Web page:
- MLB is directing teams to store balls in air-conditioned, closed rooms with climate sensors this season to combat the recent surge in home runs.
- Dry conditions can make the balls slicker and more lively, perhaps leading to more home runs.
- MLB will study the effects on the balls to see if teams should all store the balls in humidors next season.
According to Sports Illustrated’s Tom Verducci, MLB is directing all 30 teams to store baseballs in air-conditioned, closed rooms to see if it affects the flight of the ball.
According to Verducci, teams previously stored balls at their own discretion, leading to variances in the temperature and humidity. Now MLB is installing climate sensors in each room to monitor the temperature and humidity and will study the effects in 2018 to see if all teams should store balls in humidors in 2019.
Dry conditions can make balls slicker, affecting their liveliness upon contact. According to Verducci, teams are going through over 200,000 balls per season, receiving new shipments throughout the year. Those balls can sometimes sit for months, untouched. Before they’re used, they’re rubbed with a substance to reduce shine and slickness.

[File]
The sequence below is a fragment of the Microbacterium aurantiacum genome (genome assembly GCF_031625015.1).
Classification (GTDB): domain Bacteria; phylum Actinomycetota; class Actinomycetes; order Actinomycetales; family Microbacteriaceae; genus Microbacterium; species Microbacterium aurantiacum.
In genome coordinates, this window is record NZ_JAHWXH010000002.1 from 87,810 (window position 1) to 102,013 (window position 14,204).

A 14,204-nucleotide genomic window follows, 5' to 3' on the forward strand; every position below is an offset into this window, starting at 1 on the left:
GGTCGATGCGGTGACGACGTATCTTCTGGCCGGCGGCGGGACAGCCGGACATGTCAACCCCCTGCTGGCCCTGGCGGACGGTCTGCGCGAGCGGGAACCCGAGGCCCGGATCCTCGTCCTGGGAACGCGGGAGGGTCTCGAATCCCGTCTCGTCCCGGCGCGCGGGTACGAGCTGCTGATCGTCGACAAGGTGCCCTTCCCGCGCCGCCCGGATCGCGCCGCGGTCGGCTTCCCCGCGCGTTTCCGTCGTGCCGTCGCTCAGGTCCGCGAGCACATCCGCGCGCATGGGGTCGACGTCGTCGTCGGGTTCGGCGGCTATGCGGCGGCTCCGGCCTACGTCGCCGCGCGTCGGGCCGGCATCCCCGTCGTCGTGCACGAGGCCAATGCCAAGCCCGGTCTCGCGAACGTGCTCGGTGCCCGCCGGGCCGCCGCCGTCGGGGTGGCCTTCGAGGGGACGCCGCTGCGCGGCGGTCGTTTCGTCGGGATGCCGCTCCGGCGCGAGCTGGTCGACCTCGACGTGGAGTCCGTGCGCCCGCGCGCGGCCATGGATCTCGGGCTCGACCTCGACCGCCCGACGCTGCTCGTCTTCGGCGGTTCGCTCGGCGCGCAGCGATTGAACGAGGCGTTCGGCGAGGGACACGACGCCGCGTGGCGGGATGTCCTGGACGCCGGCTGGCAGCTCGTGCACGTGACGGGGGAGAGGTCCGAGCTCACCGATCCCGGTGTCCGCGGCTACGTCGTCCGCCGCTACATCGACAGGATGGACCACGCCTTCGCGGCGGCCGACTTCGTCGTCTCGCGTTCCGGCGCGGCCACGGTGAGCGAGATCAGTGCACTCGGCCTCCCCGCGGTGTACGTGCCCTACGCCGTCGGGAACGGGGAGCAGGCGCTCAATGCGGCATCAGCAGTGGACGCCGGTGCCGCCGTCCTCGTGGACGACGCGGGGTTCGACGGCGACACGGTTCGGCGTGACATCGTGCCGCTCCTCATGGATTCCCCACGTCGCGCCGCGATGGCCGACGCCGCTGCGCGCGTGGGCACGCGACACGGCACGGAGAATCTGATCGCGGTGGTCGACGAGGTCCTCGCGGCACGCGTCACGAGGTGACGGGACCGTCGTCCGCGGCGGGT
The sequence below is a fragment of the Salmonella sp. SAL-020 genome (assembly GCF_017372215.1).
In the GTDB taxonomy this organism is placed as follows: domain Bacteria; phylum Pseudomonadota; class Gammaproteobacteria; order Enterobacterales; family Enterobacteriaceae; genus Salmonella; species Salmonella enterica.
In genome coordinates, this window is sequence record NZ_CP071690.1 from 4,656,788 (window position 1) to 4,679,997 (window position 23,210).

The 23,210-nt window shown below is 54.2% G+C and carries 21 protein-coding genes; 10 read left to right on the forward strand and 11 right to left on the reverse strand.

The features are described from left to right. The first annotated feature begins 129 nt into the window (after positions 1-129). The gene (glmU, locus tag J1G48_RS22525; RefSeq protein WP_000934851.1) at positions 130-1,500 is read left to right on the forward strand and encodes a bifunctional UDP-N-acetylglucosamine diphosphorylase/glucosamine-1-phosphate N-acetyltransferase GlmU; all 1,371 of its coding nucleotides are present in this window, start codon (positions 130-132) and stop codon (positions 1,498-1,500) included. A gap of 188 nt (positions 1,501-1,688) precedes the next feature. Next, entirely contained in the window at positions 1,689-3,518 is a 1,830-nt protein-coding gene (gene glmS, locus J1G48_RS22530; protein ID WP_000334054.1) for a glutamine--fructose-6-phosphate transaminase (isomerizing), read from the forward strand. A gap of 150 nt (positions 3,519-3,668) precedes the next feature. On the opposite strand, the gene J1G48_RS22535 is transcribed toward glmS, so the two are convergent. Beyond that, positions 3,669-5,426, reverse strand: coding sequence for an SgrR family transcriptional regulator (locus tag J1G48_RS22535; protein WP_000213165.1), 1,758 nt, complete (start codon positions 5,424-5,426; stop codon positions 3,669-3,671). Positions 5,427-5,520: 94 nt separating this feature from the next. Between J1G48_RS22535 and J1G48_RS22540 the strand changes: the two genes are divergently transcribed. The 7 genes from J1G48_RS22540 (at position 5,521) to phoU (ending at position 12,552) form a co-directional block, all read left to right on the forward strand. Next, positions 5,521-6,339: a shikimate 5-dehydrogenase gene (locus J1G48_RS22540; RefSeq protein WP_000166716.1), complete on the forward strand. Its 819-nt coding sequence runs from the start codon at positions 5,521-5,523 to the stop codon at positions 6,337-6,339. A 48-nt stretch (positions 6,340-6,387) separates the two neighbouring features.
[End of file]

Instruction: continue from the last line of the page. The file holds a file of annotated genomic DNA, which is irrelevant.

Home runs have been up in recent seasons, and it’s unclear why. While MLB has denied doing anything differently to the balls, even some players have said the balls feel different. During the World Series, both the Los Angeles Dodgers and Houston Astros complained that the balls were too slick, making them lose command of pitches, and thus, giving up hits and home runs.
While home runs are exciting, they’re also a problem for MLB, as they contain little action, compared to other hits. With strikes and walks also on the rise, that means more and more plays in baseball have little actual action.
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